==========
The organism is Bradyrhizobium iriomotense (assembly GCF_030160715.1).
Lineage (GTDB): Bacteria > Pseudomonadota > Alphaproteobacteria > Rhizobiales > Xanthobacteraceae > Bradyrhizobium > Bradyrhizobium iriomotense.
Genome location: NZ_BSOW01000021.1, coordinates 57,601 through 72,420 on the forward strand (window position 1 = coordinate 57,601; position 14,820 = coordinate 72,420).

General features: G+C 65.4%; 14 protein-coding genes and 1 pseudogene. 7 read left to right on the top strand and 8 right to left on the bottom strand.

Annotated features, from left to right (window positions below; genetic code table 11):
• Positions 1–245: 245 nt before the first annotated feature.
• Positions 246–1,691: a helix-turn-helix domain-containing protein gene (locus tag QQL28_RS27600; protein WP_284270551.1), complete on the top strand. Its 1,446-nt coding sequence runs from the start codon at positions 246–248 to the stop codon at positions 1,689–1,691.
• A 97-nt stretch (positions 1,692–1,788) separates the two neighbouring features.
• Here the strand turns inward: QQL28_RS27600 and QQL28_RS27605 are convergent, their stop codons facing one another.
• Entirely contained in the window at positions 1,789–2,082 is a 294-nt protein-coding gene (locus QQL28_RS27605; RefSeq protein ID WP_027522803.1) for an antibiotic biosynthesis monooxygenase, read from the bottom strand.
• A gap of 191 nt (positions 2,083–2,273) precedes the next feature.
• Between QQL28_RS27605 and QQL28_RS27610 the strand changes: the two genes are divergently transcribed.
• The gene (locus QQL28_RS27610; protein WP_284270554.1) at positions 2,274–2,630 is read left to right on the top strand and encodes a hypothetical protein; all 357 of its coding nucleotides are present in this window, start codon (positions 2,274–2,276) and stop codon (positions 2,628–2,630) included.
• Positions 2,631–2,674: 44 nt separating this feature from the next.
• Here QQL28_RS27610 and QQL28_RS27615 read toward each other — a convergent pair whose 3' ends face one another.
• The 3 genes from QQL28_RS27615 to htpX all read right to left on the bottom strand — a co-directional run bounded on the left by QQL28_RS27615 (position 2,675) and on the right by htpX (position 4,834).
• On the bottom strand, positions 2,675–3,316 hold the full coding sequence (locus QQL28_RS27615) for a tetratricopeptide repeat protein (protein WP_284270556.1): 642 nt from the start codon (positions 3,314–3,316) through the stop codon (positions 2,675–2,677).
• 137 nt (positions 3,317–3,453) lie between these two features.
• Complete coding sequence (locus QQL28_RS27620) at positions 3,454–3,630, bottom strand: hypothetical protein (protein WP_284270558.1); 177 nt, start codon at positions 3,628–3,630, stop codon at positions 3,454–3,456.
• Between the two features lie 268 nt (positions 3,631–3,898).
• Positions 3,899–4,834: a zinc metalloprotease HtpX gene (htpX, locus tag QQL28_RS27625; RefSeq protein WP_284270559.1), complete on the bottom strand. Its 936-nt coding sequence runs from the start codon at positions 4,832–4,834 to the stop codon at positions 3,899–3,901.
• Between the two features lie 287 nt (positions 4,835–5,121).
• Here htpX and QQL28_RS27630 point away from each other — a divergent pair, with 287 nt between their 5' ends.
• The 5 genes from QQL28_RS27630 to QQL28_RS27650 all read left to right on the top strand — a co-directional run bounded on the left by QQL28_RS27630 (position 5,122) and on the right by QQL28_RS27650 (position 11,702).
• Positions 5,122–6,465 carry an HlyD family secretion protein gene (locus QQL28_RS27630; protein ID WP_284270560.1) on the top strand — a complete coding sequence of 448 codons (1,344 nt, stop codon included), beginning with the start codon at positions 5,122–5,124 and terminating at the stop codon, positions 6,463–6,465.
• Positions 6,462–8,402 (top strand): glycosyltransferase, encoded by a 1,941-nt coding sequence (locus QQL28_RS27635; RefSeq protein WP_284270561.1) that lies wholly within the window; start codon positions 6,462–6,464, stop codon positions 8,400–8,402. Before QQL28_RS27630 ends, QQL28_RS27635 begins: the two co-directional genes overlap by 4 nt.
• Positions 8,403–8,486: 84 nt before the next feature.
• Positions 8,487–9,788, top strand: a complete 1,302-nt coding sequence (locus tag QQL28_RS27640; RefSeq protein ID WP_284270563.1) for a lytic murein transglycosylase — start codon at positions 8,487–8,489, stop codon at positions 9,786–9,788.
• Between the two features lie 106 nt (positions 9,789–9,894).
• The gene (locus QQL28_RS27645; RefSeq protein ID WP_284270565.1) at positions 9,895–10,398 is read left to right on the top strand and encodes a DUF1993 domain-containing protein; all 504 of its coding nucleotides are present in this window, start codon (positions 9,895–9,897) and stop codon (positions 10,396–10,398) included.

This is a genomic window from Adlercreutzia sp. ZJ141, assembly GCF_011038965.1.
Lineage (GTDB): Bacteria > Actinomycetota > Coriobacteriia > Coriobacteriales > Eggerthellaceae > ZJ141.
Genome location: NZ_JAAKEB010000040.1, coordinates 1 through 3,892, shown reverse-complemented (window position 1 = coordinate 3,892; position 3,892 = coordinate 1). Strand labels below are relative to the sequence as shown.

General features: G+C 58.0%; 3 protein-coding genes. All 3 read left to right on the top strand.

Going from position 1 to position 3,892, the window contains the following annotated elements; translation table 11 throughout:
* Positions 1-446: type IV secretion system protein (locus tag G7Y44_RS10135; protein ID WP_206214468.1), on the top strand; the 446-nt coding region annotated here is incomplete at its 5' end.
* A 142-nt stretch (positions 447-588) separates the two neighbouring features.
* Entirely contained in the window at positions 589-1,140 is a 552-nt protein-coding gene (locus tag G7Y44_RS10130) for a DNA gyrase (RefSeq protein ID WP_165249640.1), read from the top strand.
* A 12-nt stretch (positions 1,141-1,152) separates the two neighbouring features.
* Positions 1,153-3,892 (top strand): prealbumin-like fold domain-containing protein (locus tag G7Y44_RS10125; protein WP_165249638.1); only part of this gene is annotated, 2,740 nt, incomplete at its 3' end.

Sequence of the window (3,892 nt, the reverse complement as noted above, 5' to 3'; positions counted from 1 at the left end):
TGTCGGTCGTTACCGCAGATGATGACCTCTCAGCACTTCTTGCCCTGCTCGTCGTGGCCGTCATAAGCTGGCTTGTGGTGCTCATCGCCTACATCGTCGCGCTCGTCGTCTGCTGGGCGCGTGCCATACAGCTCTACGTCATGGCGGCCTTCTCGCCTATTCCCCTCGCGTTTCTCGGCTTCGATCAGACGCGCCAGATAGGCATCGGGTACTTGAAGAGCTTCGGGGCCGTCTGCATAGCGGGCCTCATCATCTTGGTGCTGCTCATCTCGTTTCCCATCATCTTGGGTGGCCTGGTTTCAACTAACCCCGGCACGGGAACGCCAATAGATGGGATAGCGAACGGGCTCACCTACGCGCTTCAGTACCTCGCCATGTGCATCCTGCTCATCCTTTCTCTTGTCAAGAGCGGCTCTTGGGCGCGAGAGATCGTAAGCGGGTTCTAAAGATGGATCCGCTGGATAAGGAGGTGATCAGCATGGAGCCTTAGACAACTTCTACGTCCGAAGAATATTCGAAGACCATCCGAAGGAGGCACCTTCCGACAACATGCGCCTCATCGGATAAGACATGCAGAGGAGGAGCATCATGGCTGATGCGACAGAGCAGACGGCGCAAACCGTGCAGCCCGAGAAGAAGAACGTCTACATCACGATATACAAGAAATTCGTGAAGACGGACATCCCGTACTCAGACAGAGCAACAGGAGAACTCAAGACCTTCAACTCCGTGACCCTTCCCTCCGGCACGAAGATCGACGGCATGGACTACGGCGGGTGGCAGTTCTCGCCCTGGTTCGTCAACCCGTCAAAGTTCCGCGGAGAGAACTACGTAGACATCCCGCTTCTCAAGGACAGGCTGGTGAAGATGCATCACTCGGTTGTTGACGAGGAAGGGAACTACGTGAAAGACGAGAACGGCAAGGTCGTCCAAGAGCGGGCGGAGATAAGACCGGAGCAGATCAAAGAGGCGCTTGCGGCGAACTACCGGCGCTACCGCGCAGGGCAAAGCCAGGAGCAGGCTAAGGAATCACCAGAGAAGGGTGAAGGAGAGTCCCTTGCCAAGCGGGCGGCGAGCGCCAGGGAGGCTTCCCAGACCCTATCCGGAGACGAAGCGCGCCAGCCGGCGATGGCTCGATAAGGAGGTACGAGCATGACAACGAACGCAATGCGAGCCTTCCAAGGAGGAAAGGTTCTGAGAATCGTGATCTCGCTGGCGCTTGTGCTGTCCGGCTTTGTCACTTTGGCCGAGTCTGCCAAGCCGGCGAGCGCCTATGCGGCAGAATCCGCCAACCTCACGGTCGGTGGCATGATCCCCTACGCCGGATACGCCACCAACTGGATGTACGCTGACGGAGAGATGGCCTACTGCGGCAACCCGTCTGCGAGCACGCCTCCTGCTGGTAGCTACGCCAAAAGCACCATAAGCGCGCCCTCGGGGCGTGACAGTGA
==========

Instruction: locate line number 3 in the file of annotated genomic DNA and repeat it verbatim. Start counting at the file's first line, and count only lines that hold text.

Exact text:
Genome location: NZ_BSOW01000021.1, coordinates 57,601 through 72,420 on the forward strand (window position 1 = coordinate 57,601; position 14,820 = coordinate 72,420).